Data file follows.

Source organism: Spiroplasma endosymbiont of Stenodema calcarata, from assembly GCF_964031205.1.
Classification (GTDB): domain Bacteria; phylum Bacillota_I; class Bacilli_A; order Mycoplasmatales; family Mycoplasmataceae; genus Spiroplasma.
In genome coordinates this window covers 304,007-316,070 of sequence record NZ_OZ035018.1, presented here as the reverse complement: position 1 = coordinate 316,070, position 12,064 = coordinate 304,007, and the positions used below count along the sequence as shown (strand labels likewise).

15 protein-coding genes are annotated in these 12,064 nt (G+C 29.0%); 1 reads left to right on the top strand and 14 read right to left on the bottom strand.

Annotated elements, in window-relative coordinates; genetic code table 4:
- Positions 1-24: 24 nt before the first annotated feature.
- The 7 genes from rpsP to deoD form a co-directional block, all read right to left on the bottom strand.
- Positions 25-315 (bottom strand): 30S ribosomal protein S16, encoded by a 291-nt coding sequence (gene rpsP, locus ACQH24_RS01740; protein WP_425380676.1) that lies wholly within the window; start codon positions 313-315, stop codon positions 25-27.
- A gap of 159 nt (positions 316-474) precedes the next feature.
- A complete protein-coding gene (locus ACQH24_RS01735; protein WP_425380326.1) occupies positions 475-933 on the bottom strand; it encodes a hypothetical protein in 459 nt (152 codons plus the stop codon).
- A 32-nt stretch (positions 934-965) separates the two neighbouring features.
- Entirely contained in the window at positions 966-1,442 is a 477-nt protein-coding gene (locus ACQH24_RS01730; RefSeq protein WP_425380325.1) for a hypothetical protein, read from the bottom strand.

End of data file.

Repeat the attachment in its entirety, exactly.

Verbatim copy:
Source organism: Spiroplasma endosymbiont of Stenodema calcarata, from assembly GCF_964031205.1.
Classification (GTDB): domain Bacteria; phylum Bacillota_I; class Bacilli_A; order Mycoplasmatales; family Mycoplasmataceae; genus Spiroplasma.
In genome coordinates this window covers 304,007-316,070 of sequence record NZ_OZ035018.1, presented here as the reverse complement: position 1 = coordinate 316,070, position 12,064 = coordinate 304,007, and the positions used below count along the sequence as shown (strand labels likewise).

15 protein-coding genes are annotated in these 12,064 nt (G+C 29.0%); 1 reads left to right on the top strand and 14 read right to left on the bottom strand.

Annotated elements, in window-relative coordinates; genetic code table 4:
- Positions 1-24: 24 nt before the first annotated feature.
- The 7 genes from rpsP to deoD form a co-directional block, all read right to left on the bottom strand.
- Positions 25-315 (bottom strand): 30S ribosomal protein S16, encoded by a 291-nt coding sequence (gene rpsP, locus ACQH24_RS01740; protein WP_425380676.1) that lies wholly within the window; start codon positions 313-315, stop codon positions 25-27.
- A gap of 159 nt (positions 316-474) precedes the next feature.
- A complete protein-coding gene (locus ACQH24_RS01735; protein WP_425380326.1) occupies positions 475-933 on the bottom strand; it encodes a hypothetical protein in 459 nt (152 codons plus the stop codon).
- A 32-nt stretch (positions 934-965) separates the two neighbouring features.
- Entirely contained in the window at positions 966-1,442 is a 477-nt protein-coding gene (locus ACQH24_RS01730; RefSeq protein WP_425380325.1) for a hypothetical protein, read from the bottom strand.